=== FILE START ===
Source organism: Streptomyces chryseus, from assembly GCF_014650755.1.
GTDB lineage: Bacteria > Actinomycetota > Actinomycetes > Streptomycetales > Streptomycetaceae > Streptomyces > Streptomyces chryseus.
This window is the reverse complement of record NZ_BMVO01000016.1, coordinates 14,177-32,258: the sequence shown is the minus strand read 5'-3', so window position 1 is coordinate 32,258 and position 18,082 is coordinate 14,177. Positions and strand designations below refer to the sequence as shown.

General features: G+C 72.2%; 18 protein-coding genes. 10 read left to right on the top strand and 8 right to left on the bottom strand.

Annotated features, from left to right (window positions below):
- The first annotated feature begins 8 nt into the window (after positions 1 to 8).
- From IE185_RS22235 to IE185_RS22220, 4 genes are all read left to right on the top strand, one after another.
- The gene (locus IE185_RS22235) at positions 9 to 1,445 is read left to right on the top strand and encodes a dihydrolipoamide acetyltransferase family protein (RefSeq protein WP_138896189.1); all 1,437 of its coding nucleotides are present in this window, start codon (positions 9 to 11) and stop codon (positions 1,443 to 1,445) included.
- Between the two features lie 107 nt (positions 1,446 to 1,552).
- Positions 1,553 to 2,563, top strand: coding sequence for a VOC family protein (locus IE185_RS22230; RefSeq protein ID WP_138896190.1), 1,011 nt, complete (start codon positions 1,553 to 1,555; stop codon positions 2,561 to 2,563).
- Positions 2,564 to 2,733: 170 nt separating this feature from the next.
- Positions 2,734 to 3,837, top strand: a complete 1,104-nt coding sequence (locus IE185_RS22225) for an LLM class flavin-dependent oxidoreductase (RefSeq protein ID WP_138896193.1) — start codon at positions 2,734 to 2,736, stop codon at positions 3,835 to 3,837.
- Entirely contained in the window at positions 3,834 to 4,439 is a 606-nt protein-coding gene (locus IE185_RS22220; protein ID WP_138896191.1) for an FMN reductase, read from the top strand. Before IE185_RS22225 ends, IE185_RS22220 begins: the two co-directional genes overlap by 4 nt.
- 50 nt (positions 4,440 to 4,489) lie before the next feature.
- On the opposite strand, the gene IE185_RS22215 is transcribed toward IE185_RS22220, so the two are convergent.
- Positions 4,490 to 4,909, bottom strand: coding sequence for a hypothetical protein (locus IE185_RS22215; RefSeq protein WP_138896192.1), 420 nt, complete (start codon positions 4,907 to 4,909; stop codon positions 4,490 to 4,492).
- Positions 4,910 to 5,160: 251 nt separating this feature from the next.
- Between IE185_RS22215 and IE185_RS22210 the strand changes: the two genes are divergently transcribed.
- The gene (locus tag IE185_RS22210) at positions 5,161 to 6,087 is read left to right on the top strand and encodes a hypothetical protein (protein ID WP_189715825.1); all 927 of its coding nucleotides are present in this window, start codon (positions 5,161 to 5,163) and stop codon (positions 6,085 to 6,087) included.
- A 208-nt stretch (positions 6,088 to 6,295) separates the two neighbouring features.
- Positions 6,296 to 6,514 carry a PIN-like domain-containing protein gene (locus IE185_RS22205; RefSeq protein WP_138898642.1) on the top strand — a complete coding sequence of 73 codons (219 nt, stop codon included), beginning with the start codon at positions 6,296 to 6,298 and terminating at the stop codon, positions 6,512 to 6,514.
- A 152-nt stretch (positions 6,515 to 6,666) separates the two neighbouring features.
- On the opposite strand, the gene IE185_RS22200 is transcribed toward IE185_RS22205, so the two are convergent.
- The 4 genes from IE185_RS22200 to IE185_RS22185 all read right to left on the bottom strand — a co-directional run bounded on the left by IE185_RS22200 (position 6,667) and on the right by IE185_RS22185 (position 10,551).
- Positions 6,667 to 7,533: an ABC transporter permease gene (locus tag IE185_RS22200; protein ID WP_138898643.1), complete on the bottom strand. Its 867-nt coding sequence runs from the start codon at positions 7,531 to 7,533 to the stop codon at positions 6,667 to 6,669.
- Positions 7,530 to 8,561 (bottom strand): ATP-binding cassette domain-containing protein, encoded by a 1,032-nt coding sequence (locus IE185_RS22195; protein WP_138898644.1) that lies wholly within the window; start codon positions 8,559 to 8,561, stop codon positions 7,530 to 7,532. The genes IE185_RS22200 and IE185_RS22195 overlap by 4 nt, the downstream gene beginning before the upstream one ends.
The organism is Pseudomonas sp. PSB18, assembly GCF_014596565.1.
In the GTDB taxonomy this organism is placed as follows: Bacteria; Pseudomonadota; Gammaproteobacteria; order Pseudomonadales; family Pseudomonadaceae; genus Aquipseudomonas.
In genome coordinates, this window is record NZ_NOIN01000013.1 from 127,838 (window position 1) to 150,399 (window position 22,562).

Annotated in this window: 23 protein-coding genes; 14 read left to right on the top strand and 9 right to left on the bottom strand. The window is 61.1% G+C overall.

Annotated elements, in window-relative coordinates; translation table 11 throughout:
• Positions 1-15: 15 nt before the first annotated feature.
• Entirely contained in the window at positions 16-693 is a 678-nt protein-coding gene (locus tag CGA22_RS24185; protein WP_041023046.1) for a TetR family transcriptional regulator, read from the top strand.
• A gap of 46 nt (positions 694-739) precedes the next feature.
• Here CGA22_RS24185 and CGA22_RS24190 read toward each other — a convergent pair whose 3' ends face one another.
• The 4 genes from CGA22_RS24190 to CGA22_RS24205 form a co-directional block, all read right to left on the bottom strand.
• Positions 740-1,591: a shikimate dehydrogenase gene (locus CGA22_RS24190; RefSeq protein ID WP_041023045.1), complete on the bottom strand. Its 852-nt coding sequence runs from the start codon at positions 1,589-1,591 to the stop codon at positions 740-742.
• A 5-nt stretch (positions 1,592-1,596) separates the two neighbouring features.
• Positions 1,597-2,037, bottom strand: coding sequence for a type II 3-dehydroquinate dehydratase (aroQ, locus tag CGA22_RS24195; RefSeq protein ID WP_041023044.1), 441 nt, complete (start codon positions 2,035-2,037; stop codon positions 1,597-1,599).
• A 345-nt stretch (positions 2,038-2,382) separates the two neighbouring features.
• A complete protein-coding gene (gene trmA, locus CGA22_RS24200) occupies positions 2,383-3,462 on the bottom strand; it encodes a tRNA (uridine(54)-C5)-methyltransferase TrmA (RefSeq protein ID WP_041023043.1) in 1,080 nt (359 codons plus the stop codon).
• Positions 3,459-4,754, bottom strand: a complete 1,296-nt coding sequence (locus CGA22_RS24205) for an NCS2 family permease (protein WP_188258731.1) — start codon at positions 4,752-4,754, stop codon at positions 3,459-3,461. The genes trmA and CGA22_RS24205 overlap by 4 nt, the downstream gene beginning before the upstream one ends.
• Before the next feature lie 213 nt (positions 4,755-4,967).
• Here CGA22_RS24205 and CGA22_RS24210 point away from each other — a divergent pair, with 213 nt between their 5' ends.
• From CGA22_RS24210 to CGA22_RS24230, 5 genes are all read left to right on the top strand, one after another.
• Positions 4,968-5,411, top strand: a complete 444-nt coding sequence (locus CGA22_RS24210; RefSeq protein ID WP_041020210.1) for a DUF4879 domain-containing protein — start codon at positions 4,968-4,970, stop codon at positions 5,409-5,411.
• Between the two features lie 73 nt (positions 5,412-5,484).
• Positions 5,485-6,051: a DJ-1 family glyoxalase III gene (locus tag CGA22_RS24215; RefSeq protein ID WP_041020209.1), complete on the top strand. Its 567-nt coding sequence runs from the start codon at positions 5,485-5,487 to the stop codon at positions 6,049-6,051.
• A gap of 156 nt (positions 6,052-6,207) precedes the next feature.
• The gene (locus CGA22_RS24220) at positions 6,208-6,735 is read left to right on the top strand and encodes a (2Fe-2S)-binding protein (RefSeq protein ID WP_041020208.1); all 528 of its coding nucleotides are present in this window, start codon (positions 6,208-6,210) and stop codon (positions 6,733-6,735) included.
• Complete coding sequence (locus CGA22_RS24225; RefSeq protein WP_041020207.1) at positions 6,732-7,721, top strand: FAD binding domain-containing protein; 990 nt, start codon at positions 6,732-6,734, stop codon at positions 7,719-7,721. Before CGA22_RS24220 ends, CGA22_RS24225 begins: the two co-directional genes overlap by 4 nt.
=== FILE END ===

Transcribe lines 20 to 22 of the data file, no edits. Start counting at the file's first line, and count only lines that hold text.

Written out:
- A 208-nt stretch (positions 6,088 to 6,295) separates the two neighbouring features.
- Positions 6,296 to 6,514 carry a PIN-like domain-containing protein gene (locus IE185_RS22205; RefSeq protein WP_138898642.1) on the top strand — a complete coding sequence of 73 codons (219 nt, stop codon included), beginning with the start codon at positions 6,296 to 6,298 and terminating at the stop codon, positions 6,512 to 6,514.
- A 152-nt stretch (positions 6,515 to 6,666) separates the two neighbouring features.